The chief of Calais port warned today Britain faces "disaster" if Mr Macron blocks British trawlers from French ports.
France last night begged the rest of the EU to join its fishing war against Britain as a punishment for Brexit.
French PM Jean Castex said Brussels must sign up to its campaign against the UK to keep the bloc together.
Mr Macron’s sabre-rattling deputy wrote an explosive letter to chief Eurocrat Ursula von der Leyen urging her to act.
The G20 summit kicks off today four months after Mr Macron and Mr Johnson clashed at the G7 summit over Brexit.
Asked by The i about meeting the French leader again, Mr Johnson said: "It’s about fish rather than sausages this time, I don’t know if that’s an improvement.
"Actually, there are bigger fish to fry, everybody knows that. Am I worried about that?
"The answer is no."
Speaking this morning, Mr Johnson warned Britain could trigger legal repercussions in the post-Brexit trade agreement next week over the row.
If France breaks the Brexit trade deal “then obviously we will have to take steps to UK interests”, the PM told Sky News.
Asked if he would rule out triggering the dispute resolution mechanism next week, Mr Johnson said: “No of course not, I don’t rule that out.”
In his letter to Brussels bigwig Ursula von der Leyen, Mr Castex said: “It is essential to clearly show Europeans honouring commitments is non-negotiable and there is more harm from leaving the EU than remaining.”
The threat sparked fury in Downing Street and a backlash from Tory MPs.
Anthony Mangnall, for the fishing community of Brixham, hit back: “This is completely unacceptable.
“The French should not be behaving in this manner.
“We are happy to work with them but not if they behave in this way.”
Germany and Brussels have already slapped President Macron down and urged him not to drag the EU into a fresh spat.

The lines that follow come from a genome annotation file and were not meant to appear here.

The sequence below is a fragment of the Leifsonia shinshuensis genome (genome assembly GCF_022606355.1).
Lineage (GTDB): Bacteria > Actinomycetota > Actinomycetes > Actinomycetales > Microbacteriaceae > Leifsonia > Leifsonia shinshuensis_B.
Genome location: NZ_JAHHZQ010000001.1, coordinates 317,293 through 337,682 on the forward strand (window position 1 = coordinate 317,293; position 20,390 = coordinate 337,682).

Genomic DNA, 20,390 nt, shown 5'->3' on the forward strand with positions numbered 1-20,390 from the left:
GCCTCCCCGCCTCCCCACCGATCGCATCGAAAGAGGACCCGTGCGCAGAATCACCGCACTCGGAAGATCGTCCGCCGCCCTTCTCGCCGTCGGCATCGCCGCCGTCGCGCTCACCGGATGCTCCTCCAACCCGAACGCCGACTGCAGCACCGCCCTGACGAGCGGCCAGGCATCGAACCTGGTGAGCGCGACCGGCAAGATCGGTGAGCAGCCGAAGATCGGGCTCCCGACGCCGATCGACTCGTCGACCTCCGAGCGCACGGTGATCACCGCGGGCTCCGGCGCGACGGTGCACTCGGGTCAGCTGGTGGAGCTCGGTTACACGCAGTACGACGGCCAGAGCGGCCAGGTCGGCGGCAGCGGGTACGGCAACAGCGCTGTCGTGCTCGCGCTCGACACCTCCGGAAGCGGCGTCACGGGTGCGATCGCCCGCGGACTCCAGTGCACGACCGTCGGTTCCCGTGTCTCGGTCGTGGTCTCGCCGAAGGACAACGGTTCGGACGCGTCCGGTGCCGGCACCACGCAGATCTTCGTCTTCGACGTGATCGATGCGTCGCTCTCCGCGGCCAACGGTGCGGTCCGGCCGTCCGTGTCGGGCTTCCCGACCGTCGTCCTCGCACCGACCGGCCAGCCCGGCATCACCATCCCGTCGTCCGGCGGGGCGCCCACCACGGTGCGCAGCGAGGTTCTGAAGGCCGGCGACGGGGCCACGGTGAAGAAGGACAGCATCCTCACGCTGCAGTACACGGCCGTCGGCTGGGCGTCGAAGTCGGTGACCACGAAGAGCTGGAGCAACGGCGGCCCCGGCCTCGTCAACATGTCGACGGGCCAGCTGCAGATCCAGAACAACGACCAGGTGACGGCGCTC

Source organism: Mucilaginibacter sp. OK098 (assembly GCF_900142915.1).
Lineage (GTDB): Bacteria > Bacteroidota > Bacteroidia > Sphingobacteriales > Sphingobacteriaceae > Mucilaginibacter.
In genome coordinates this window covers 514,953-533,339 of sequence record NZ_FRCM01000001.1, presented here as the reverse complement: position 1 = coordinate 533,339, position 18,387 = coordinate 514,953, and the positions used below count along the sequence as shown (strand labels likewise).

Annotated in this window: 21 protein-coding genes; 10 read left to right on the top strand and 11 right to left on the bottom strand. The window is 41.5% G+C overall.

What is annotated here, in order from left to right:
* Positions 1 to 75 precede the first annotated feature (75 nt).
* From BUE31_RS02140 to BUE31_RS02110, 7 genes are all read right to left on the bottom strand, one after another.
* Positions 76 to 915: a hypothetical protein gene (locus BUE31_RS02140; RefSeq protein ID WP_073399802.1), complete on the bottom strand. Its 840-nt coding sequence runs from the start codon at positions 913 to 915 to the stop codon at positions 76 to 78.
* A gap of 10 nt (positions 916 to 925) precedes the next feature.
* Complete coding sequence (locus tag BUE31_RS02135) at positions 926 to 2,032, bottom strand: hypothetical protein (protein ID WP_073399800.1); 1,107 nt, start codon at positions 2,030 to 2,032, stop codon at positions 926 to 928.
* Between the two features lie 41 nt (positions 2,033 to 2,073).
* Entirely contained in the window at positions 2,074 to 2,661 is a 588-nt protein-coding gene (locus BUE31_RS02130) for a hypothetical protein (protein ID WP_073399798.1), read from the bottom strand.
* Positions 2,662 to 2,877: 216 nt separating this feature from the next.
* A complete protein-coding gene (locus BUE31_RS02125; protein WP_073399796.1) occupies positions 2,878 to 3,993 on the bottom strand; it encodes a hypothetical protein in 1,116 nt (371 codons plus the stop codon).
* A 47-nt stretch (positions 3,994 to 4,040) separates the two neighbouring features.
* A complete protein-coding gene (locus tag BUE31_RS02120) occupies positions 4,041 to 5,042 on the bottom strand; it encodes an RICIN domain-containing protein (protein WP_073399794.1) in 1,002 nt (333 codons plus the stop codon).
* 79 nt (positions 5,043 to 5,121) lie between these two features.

The French leader has raised tensions further by claiming the fishing row is a test of Britain's global credibility and accused Britain of backtracking over Brexit commitments.
He told the Financial Times: "When you spend years negotiating a treaty and then a few months later you do the opposite of what was decided on the aspects that suit you the least, it is not a big sign of your credibility."
Meanwhile, as authorities across the Channel charged a British skipper for fishing in their waters without a licence, Boris Johnson vowed to do “whatever is necessary” to protect our fisherman from the French.
NAVY ON STANDBY
And the Royal Navy was put on standby.
In May, the PM dispatched two Navy patrol boats, HMS Severn and HMS Tamar, to protect Jersey after French vessels blocked the port.
He will now tell Mr Macron today to rein in his gobby ministers to avoid an all-out fishing war as the two leaders come face to face for a showdown at the G20 summit.
As tensions threaten to boil over, the PM said he would try to force the French president to step back from the brink. But he warned the swaggering French that he stands ready to do whatever it takes to protect our fishing vessels.
And raging UK ministers have threatened to mire French fishing vessels in red tape — including forcing them to land their catches on our shores — if Paris refuses to back down.
Done like a s-kipper
From Amir Razavi, in Le Havre, France
FRANCE sparked more fury yesterday as an impounded British scallop trawler’s skipper was charged with “unauthorised fishing”.
As the bitter cross-Channel trade war escalated, he was trapped on the vessel with his crew — not knowing when they will be freed.
The bearded man, bemused by the publicity, was served a summons but will not appear in court until next August — and faces a £63,000 fine if convicted.
It is claimed his Cornelis Gert Jan vessel fished in the French exclusive economic zone without a licence.
The crew have been told to remain on the boat in Le Havre, “for their own safety”.
One grinned as he collected Union Jack mugs and a bottle of Scotch from supporters.
The highly controversial move comes after Foreign Secretary Liz Truss summoned the French ambassador Catherine Colonna to her office and Paris blasted the Government.
Speaking on the plane to Rome last night, Mr Johnson said: “We will do whatever is necessary to ensure UK interest.” The PM vowed to confront Mr Macron in Rome today and will urge his counterpart to remember Britain is a close ally of France — not an enemy.
But in a swipe, Mr Johnson said: “We fear there may be a breach of the terms of the trade cooperation agreement.” He added: “Obviously, we will stand by to take the appropriate action.”
He and Mr Macron are meeting, along with US President Joe Biden, to discuss the crisis in Iran.
The pair will then meet again on Sunday when Mr Johnson is expected to confront Mr Macron about France’s behaviour.
Environment Secretary George Eustice, meanwhile, warned “two can play at that game” as he threatened ban French boats and bind its trawlermen in red tape.
He also suggested Mr Macron had allowed the fishing wars to flare up to play to nationalist French voters ahead of next year’s election.